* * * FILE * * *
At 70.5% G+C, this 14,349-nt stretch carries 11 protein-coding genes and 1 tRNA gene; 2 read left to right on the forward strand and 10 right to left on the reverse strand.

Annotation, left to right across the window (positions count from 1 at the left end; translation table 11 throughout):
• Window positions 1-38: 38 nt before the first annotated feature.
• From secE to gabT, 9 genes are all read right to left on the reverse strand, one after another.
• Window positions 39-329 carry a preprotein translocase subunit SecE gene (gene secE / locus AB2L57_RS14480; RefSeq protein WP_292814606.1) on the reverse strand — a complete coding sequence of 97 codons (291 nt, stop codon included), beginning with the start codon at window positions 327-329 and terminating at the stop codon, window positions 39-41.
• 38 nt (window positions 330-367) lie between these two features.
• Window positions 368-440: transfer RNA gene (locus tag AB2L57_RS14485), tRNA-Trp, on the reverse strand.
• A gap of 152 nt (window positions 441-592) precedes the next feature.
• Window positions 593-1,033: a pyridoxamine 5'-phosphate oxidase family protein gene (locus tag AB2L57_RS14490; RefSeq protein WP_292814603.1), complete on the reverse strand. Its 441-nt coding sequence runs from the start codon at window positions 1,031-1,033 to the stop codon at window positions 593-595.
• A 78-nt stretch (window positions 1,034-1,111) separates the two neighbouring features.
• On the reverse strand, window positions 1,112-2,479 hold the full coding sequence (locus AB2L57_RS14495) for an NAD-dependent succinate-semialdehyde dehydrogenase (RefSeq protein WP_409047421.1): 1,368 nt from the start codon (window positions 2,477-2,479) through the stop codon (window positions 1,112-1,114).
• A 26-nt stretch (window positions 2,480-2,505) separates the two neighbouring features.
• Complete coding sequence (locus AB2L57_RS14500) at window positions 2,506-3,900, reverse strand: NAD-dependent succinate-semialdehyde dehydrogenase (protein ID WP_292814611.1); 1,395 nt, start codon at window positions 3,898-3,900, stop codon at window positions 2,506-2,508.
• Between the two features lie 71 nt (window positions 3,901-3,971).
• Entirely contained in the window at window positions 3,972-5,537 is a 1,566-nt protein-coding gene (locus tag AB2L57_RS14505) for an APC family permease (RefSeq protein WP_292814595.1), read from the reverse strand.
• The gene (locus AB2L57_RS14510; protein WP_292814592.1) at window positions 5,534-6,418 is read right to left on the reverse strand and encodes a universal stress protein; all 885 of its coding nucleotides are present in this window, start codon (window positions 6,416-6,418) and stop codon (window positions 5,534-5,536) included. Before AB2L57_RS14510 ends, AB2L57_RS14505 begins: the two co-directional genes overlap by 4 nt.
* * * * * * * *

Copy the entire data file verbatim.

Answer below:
At 70.5% G+C, this 14,349-nt stretch carries 11 protein-coding genes and 1 tRNA gene; 2 read left to right on the forward strand and 10 right to left on the reverse strand.

Annotation, left to right across the window (positions count from 1 at the left end; translation table 11 throughout):
• Window positions 1-38: 38 nt before the first annotated feature.
• From secE to gabT, 9 genes are all read right to left on the reverse strand, one after another.
• Window positions 39-329 carry a preprotein translocase subunit SecE gene (gene secE / locus AB2L57_RS14480; RefSeq protein WP_292814606.1) on the reverse strand — a complete coding sequence of 97 codons (291 nt, stop codon included), beginning with the start codon at window positions 327-329 and terminating at the stop codon, window positions 39-41.
• 38 nt (window positions 330-367) lie between these two features.
• Window positions 368-440: transfer RNA gene (locus tag AB2L57_RS14485), tRNA-Trp, on the reverse strand.
• A gap of 152 nt (window positions 441-592) precedes the next feature.
• Window positions 593-1,033: a pyridoxamine 5'-phosphate oxidase family protein gene (locus tag AB2L57_RS14490; RefSeq protein WP_292814603.1), complete on the reverse strand. Its 441-nt coding sequence runs from the start codon at window positions 1,031-1,033 to the stop codon at window positions 593-595.
• A 78-nt stretch (window positions 1,034-1,111) separates the two neighbouring features.
• On the reverse strand, window positions 1,112-2,479 hold the full coding sequence (locus AB2L57_RS14495) for an NAD-dependent succinate-semialdehyde dehydrogenase (RefSeq protein WP_409047421.1): 1,368 nt from the start codon (window positions 2,477-2,479) through the stop codon (window positions 1,112-1,114).
• A 26-nt stretch (window positions 2,480-2,505) separates the two neighbouring features.
• Complete coding sequence (locus AB2L57_RS14500) at window positions 2,506-3,900, reverse strand: NAD-dependent succinate-semialdehyde dehydrogenase (protein ID WP_292814611.1); 1,395 nt, start codon at window positions 3,898-3,900, stop codon at window positions 2,506-2,508.
• Between the two features lie 71 nt (window positions 3,901-3,971).
• Entirely contained in the window at window positions 3,972-5,537 is a 1,566-nt protein-coding gene (locus tag AB2L57_RS14505) for an APC family permease (RefSeq protein WP_292814595.1), read from the reverse strand.
• The gene (locus AB2L57_RS14510; protein WP_292814592.1) at window positions 5,534-6,418 is read right to left on the reverse strand and encodes a universal stress protein; all 885 of its coding nucleotides are present in this window, start codon (window positions 6,416-6,418) and stop codon (window positions 5,534-5,536) included. Before AB2L57_RS14510 ends, AB2L57_RS14505 begins: the two co-directional genes overlap by 4 nt.